score high on this, and a lot of our corporate CEOs and CEO and Political Wannabes too. I have met more than a few doctors like this.

    They are common and widespread, especially in the political field.

    It says a lot about the ailing nature of our entire political system, that it attracts people like that, and grooms other nominally healthy people, to emulate this sick behavior.

  •  For #3 (2+ / 0-)
    Recommended by:
    historys mysteries, Quantumlogic

    "They fail to work at the same job for any length of time, for example, or to finish tasks that they consider dull or routine."

    Like Massachusetts disaster relief.

    Score = 2.

    The thing about quotes on the internet is you cannot confirm their validity. ~Abraham Lincoln

    by raboof on Sun Jul 01, 2012 at 10:50:29 AM PDT

  •  First, what's your personal score? n/t (0+ / 0-)
  •  Are you sure the good professor (1+ / 0-)
    Recommended by:
    historys mysteries

    isn't just describing politicians?

  •  There may be clear brain variations (1+ / 0-)
    Recommended by:
    mookins

    Unlike many psychiatric conditions, which are more clearly seen on functional scans, psychopathy may be associated with clearly thinner than average cortical tissue in two nodes of the circuits hypothesized to be critical to empathic functioning.

    This is as of the latest issue of the American Journal of Psychiatry.

    I jokingly thought that the two Presidential candidates should be dared to get an MRI.

    Of course, this is preliminary.

    For those of you who prefer Bartlett to Obama, re-watch the West Wing. For those who prefer Clinton, re-watch old news videos.

    by Ptolemy on Sun Jul 01, 2012 at 12:35:35 PM PDT

  •  Kurt Vonnegut pointed this out already in his book (2+ / 0-)
    Recommended by:
    mookins, Quantumlogic

    "...psychopathic personalities, or PPs, the medical term for smart, personable people who have no consciences. To say somebody is a PP is to make a perfectly respectable diagnosis, like saying he or she has appendicitis or athlete’s foot. The classic medical text on PPs is The Mask of Sanity by Dr. Hervey Cleckley, a clinical professor of psychiatry at the Medical College of Georgia, and published in 1941. Read it! Some people are born deaf, some are born blind or whatever, and this book is about congenitally defective human beings of a sort that is making this whole country and many other parts of the planet go completely haywire nowadays. These were people born without consciences, and suddenly they are taking charge of everything. PPs are presentable, they know full well the suffering their actions may cause others, but they do not care. They cannot care because they are nuts. They have a screw loose! And what syndrome better describes so many executives at Enron and WorldCom and on and on, who have enriched themselves while ruining their employees and investors and country and who still feel as pure as the driven snow, no matter what anybody may say to or about them? And they are waging a war that is making billionaires out of millionaires, and trillionaires..."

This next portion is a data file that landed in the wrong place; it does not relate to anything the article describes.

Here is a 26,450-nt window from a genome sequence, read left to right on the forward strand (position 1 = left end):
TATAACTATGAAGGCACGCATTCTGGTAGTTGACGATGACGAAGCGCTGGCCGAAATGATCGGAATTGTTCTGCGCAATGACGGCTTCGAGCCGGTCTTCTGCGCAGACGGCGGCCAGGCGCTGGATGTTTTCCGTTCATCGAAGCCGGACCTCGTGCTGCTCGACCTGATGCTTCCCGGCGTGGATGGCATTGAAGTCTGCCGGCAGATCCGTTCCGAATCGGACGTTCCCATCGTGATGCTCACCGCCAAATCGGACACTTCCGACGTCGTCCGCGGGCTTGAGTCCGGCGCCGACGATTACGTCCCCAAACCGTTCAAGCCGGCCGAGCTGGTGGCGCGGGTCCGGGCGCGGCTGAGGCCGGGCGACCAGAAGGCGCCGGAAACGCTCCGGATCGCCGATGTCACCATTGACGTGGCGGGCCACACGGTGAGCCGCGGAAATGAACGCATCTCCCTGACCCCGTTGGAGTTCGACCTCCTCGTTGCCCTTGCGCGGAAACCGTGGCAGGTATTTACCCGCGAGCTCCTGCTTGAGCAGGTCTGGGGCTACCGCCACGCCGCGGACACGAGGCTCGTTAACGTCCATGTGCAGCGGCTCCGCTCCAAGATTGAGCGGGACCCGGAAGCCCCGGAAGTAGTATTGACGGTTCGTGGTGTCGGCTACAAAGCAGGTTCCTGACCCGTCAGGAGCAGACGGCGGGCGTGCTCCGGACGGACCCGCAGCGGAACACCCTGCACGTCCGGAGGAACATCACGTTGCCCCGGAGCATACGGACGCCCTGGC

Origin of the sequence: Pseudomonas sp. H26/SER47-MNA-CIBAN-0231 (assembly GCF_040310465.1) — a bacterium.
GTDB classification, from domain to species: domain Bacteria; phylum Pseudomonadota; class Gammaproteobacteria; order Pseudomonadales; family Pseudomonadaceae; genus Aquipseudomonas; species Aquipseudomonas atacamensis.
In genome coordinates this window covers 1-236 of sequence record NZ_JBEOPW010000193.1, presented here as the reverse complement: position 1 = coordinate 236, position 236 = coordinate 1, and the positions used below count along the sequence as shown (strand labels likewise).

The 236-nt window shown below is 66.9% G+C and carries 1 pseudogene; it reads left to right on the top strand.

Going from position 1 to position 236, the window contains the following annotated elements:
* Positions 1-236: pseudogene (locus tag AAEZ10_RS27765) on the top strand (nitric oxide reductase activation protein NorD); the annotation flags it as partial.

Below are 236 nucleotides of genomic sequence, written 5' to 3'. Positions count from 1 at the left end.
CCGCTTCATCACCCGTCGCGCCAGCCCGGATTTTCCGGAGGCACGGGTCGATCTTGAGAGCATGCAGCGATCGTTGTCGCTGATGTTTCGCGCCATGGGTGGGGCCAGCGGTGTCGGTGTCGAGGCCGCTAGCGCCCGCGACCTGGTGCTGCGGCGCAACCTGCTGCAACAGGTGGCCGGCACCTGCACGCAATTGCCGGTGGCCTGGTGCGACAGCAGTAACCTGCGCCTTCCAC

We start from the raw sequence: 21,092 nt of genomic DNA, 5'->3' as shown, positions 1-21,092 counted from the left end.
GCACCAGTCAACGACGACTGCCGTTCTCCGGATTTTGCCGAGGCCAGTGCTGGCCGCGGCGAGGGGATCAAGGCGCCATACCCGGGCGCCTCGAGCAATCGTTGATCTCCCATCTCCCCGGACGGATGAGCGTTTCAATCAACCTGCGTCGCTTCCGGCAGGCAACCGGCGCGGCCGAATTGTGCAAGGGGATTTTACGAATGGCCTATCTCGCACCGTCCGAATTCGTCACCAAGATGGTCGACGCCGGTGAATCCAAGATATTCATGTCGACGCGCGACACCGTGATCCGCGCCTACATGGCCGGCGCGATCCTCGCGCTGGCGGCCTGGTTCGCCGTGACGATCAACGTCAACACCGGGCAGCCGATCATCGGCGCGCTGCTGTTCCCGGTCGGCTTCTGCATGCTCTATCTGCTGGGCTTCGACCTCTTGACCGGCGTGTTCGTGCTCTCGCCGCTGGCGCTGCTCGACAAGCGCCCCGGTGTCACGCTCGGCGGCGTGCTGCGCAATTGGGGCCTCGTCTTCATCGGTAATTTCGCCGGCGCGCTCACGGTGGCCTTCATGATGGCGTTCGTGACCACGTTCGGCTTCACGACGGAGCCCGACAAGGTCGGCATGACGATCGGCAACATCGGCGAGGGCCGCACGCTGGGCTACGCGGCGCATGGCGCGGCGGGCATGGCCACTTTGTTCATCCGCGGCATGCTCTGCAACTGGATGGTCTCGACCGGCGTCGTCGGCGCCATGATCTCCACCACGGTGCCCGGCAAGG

"Unlike normal people, they are never filled with doubts, for the simple reason that they don’t give a fuck what happens next. Simply can’t. Do this! Do that! Mobilize the reserves! Privatize the public schools! Attack Iraq! Cut health care! Tap everybody’s telephone! Cut taxes on the rich! Build a trillion-dollar missile shield! Fuck habeas corpus and the Sierra Club..."

    Kurt Vonnegut (2005). A Man Without a Country, Seven Stories Press.

    •  well... it is a Darwinian trait that persists... (0+ / 0-)

      it has strong survival benefits and does reward those with it by giving them measurably greater reproductive success.